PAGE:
Seven models are proposed as ideas for collaboration, based on case studies from major financial institutions such as Barclays and RBS, as well as smaller fintechs like Atom Bank. These include sandboxes, holding hackathons and fintech product sourcing or joint ventures.
Published today by TheCityUK, Santander UK and Shearman & Sterling, it sets out how stronger collaboration could lead to a smoother and faster path of developing innovative new digital products and services. These partnerships, it says, will be vital in helping to cement the UK’s status as a leading fintech centre.
“Fintech is already transforming the industry, and giving customers easier access to a greater choice of financial services, but more can be done”, said Marcus Scott, COO of TheCityUK.
“Fintech start-ups and incumbents need to share expertise more effectively and work together more collaboratively to create new, innovative products and services. The key to success is choosing the right collaboration model and being clear and upfront.”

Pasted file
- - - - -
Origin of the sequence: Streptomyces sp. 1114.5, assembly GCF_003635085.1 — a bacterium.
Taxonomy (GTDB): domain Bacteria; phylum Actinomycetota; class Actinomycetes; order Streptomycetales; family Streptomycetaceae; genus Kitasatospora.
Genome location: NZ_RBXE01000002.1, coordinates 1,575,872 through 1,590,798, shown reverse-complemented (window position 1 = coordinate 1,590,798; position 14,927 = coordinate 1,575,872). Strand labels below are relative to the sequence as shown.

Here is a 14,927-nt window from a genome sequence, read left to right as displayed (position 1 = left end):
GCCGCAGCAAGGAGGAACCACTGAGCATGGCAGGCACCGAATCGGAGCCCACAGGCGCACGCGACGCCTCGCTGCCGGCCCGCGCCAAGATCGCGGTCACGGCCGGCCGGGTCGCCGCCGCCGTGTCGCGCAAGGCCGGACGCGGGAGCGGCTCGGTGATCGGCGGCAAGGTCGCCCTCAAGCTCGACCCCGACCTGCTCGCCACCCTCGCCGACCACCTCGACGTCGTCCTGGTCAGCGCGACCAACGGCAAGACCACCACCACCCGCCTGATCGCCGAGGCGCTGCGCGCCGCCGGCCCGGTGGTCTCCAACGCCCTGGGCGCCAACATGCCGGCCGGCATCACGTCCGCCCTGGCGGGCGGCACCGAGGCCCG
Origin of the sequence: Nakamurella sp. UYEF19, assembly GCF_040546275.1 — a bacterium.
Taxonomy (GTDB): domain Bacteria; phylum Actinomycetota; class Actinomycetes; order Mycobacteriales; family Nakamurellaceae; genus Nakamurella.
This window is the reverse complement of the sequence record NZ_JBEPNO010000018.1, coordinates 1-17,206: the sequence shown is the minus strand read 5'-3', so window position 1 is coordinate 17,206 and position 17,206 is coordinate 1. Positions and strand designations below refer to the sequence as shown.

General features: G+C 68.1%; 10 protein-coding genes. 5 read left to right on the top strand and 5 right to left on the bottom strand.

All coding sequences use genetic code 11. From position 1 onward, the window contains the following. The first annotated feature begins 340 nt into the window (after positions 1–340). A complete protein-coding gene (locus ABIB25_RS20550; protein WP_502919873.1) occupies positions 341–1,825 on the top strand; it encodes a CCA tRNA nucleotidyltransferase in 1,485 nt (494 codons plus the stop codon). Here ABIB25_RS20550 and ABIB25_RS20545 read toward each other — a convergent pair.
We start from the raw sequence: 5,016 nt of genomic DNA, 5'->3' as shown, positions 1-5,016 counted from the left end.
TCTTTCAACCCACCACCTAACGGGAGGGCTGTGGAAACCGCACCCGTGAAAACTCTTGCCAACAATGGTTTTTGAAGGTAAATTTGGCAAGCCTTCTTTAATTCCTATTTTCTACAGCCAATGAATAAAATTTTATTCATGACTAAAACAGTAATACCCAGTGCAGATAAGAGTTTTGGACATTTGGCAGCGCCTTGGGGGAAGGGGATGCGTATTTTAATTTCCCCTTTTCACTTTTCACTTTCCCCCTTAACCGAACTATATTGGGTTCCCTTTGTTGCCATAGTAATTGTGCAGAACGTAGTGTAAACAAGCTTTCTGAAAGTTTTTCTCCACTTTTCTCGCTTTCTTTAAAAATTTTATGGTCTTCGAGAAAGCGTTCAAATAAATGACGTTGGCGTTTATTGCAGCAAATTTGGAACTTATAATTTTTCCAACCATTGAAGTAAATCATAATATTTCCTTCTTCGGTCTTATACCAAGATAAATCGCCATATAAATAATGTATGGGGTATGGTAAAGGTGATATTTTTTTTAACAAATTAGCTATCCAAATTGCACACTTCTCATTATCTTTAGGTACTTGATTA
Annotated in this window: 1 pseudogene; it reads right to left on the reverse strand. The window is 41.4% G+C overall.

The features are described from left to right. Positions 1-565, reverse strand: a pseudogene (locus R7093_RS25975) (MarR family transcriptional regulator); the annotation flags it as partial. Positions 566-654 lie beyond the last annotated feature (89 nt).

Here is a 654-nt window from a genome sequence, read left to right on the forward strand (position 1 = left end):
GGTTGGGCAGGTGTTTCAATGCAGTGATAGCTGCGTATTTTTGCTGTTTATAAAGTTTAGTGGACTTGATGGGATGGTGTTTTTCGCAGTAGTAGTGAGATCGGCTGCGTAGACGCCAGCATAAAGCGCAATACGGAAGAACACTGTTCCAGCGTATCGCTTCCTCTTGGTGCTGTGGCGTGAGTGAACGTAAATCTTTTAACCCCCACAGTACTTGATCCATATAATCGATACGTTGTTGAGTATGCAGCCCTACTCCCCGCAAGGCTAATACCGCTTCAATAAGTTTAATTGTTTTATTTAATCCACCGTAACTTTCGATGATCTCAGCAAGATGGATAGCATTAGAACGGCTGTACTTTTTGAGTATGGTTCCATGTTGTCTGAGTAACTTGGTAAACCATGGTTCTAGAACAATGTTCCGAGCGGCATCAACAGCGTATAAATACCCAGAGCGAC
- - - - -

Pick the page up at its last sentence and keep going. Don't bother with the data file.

Entitled “Transformation and innovation: a guide to partnerships between financial services institutions and fintechs”, the seven models and their case studies each address a common issue and pitfall associated with these kinds of partnerships.
Frequent key legal hurdles faced by fintechs and banks range from risk allocation and costs control, to appropriate exit mechanisms. Significantly in the aftermath of Brexit, these partnerships will also need to more accurately address data protection and IP ownership, as GDPR is rolled out.
Santander’s partnership with US-based online lender Kabbage is used an example of the issues faced in corporate venture capital collaboration. The bank has now partnered with a number of fintechs through its corporate VC fund, InnoVentures, also including Tradeshift, Ripple and Curve.
Nathan Bostock, CEO of Santander spoke about its experience, saying: “By focusing on how to navigate the pain points that fintechs and established players may experience when working together and identifying a number of collaboration models, this new report should help fuel the next generation of financial services that don’t just meet but anticipate customer needs, delivering better experiences.”